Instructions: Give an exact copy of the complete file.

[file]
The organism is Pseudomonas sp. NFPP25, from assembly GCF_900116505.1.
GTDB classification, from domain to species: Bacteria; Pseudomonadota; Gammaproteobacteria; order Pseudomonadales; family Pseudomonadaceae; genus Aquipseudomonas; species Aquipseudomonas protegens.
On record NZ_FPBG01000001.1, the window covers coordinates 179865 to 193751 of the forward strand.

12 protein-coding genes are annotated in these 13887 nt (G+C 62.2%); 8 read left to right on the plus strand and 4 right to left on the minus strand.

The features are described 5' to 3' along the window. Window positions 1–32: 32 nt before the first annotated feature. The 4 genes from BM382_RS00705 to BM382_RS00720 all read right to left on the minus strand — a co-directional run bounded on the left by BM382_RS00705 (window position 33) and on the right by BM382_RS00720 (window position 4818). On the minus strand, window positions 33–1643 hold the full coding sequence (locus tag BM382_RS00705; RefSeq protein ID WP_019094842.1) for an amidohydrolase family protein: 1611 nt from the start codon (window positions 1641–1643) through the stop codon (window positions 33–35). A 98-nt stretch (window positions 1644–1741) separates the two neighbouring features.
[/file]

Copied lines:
The organism is Pseudomonas sp. NFPP25, from assembly GCF_900116505.1.
GTDB classification, from domain to species: Bacteria; Pseudomonadota; Gammaproteobacteria; order Pseudomonadales; family Pseudomonadaceae; genus Aquipseudomonas; species Aquipseudomonas protegens.
On record NZ_FPBG01000001.1, the window covers coordinates 179865 to 193751 of the forward strand.

12 protein-coding genes are annotated in these 13887 nt (G+C 62.2%); 8 read left to right on the plus strand and 4 right to left on the minus strand.

The features are described 5' to 3' along the window. Window positions 1–32: 32 nt before the first annotated feature. The 4 genes from BM382_RS00705 to BM382_RS00720 all read right to left on the minus strand — a co-directional run bounded on the left by BM382_RS00705 (window position 33) and on the right by BM382_RS00720 (window position 4818). On the minus strand, window positions 33–1643 hold the full coding sequence (locus tag BM382_RS00705; RefSeq protein ID WP_019094842.1) for an amidohydrolase family protein: 1611 nt from the start codon (window positions 1641–1643) through the stop codon (window positions 33–35). A 98-nt stretch (window positions 1644–1741) separates the two neighbouring features.